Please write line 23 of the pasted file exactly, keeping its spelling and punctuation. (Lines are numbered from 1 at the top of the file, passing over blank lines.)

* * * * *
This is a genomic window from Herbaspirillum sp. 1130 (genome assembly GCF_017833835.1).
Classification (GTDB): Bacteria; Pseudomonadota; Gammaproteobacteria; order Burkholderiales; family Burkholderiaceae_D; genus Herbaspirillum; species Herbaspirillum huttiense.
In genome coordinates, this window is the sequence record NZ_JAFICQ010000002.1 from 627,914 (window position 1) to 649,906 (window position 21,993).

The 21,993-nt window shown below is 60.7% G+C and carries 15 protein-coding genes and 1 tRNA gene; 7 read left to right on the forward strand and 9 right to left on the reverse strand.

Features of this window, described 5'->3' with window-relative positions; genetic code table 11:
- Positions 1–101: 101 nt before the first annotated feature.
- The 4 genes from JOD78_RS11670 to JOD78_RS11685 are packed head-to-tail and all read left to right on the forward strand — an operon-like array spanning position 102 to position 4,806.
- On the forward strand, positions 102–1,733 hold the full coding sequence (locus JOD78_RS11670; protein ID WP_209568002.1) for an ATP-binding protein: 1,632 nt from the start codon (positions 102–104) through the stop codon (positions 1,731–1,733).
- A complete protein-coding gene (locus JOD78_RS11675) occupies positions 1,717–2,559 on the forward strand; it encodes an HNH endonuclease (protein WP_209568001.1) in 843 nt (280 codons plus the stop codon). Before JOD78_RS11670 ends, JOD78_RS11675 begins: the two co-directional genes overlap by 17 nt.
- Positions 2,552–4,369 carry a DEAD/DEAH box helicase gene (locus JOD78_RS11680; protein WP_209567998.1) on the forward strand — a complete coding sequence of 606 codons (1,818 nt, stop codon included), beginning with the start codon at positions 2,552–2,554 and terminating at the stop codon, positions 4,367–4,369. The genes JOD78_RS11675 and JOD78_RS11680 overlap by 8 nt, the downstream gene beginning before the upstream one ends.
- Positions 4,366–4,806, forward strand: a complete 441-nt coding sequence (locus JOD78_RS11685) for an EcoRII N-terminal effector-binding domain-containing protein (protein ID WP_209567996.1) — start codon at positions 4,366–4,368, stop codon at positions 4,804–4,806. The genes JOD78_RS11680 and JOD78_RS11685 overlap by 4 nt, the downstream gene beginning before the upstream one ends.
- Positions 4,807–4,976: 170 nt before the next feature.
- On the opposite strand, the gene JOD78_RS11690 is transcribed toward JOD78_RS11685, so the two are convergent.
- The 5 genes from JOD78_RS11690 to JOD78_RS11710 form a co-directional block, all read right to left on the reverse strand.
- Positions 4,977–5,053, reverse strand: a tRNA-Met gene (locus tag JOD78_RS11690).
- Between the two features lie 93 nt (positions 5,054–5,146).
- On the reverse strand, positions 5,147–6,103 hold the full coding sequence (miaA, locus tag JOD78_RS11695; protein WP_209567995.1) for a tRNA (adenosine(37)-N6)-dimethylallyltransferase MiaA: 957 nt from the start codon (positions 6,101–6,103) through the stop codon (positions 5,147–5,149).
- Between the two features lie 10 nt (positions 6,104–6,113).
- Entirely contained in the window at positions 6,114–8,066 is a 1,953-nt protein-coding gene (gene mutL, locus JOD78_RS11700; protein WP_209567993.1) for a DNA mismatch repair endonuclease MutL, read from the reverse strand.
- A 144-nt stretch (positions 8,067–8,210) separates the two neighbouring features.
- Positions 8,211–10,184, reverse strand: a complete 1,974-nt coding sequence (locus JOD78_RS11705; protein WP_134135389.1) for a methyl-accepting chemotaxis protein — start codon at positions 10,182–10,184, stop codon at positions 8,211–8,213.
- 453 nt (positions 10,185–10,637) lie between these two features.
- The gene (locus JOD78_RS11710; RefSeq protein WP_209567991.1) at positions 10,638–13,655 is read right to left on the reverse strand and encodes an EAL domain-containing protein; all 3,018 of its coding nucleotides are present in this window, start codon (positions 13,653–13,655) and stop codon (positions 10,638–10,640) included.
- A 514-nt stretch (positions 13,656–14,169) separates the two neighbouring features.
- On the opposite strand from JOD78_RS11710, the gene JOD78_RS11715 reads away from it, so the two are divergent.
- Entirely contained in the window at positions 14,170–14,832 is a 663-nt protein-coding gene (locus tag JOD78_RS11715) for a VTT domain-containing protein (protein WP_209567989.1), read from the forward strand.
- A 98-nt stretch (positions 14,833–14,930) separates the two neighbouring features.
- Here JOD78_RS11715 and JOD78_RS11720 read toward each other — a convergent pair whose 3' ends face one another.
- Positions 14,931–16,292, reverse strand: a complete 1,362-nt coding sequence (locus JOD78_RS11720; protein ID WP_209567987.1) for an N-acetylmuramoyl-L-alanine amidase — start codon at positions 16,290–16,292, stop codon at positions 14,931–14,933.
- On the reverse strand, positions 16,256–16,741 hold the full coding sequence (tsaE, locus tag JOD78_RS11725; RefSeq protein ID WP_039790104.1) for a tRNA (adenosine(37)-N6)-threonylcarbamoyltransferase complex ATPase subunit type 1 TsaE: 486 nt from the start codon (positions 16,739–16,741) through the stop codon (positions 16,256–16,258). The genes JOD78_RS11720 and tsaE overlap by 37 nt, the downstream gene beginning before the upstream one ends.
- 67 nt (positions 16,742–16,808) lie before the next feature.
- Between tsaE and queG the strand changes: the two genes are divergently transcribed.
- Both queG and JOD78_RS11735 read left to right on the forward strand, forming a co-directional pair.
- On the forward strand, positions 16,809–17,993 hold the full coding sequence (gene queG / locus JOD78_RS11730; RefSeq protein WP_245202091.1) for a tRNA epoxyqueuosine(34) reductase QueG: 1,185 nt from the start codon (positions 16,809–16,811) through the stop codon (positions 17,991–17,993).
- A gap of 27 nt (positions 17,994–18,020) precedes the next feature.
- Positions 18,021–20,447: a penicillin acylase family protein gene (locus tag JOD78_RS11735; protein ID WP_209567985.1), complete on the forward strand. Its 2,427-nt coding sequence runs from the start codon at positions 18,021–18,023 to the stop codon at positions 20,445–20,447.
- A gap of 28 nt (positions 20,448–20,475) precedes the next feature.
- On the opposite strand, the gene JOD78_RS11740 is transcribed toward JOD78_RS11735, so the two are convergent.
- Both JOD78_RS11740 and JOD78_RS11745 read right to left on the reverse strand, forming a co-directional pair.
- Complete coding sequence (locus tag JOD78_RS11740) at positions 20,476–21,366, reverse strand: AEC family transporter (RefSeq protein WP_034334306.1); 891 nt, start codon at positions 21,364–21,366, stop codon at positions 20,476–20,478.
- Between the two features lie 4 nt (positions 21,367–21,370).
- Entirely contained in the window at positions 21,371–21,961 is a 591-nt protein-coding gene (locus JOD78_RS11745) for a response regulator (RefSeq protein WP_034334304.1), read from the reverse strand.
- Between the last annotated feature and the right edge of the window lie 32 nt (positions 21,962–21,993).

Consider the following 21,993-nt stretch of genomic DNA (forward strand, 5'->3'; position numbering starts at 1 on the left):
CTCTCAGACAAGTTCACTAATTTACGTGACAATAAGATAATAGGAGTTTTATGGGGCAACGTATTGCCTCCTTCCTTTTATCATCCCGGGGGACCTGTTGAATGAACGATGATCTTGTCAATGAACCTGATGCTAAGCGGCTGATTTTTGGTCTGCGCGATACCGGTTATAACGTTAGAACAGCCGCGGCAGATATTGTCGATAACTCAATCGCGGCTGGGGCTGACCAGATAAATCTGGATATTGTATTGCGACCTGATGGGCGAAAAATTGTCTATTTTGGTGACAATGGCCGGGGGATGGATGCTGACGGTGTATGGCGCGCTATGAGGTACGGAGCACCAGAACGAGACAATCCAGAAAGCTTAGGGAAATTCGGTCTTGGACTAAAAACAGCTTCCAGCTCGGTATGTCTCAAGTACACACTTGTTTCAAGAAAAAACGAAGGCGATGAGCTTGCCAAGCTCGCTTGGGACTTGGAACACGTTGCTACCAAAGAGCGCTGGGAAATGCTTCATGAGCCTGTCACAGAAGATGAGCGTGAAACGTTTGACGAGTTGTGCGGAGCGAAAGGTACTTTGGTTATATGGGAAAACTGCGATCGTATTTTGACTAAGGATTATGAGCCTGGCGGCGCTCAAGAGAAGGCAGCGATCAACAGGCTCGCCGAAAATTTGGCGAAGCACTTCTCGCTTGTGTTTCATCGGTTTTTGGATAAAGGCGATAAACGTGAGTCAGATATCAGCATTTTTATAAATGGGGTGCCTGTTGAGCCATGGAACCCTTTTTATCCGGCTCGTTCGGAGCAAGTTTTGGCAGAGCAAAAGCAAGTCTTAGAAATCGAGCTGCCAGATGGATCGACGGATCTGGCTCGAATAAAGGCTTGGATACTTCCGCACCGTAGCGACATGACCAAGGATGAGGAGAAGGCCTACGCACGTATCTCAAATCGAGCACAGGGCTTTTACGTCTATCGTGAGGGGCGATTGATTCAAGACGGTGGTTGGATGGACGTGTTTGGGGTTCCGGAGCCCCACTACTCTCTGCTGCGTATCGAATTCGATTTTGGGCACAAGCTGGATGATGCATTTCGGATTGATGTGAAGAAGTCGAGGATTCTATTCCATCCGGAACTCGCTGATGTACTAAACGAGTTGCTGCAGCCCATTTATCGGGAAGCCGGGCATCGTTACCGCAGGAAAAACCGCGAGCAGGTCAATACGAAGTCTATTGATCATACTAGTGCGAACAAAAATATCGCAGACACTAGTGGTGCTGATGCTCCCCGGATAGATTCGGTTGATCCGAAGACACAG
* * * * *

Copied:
- The gene (locus JOD78_RS11710; RefSeq protein WP_209567991.1) at positions 10,638–13,655 is read right to left on the reverse strand and encodes an EAL domain-containing protein; all 3,018 of its coding nucleotides are present in this window, start codon (positions 13,653–13,655) and stop codon (positions 10,638–10,640) included.